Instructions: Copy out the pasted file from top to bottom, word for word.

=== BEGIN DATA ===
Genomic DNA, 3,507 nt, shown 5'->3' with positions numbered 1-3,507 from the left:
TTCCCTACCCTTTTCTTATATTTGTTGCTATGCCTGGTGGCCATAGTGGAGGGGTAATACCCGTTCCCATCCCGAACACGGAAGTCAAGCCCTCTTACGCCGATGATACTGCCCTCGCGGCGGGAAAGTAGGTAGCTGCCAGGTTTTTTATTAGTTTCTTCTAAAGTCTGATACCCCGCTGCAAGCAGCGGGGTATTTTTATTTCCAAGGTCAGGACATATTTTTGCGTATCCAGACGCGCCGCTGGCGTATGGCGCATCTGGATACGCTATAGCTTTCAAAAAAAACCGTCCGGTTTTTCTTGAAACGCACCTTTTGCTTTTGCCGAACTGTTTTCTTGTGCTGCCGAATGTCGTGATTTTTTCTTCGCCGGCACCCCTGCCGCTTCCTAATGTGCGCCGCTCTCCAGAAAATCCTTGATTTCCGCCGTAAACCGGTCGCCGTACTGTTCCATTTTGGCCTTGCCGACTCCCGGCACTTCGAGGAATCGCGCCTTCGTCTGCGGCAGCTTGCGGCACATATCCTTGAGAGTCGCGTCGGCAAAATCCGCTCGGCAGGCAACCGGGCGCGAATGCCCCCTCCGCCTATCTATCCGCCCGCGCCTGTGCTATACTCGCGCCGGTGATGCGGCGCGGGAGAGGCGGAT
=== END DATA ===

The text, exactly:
Genomic DNA, 3,507 nt, shown 5'->3' with positions numbered 1-3,507 from the left:
TTCCCTACCCTTTTCTTATATTTGTTGCTATGCCTGGTGGCCATAGTGGAGGGGTAATACCCGTTCCCATCCCGAACACGGAAGTCAAGCCCTCTTACGCCGATGATACTGCCCTCGCGGCGGGAAAGTAGGTAGCTGCCAGGTTTTTTATTAGTTTCTTCTAAAGTCTGATACCCCGCTGCAAGCAGCGGGGTATTTTTATTTCCAAGGTCAGGACATATTTTTGCGTATCCAGACGCGCCGCTGGCGTATGGCGCATCTGGATACGCTATAGCTTTCAAAAAAAACCGTCCGGTTTTTCTTGAAACGCACCTTTTGCTTTTGCCGAACTGTTTTCTTGTGCTGCCGAATGTCGTGATTTTTTCTTCGCCGGCACCCCTGCCGCTTCCTAATGTGCGCCGCTCTCCAGAAAATCCTTGATTTCCGCCGTAAACCGGTCGCCGTACTGTTCCATTTTGGCCTTGCCGACTCCCGGCACTTCGAGGAATCGCGCCTTCGTCTGCGGCAGCTTGCGGCACATATCCTTGAGAGTCGCGTCGGCAAAATCCGCTCGGCAGGCAACCGGGCGCGAATGCCCCCTCCGCCTATCTATCCGCCCGCGCCTGTGCTATACTCGCGCCGGTGATGCGGCGCGGGAGAGGCGGAT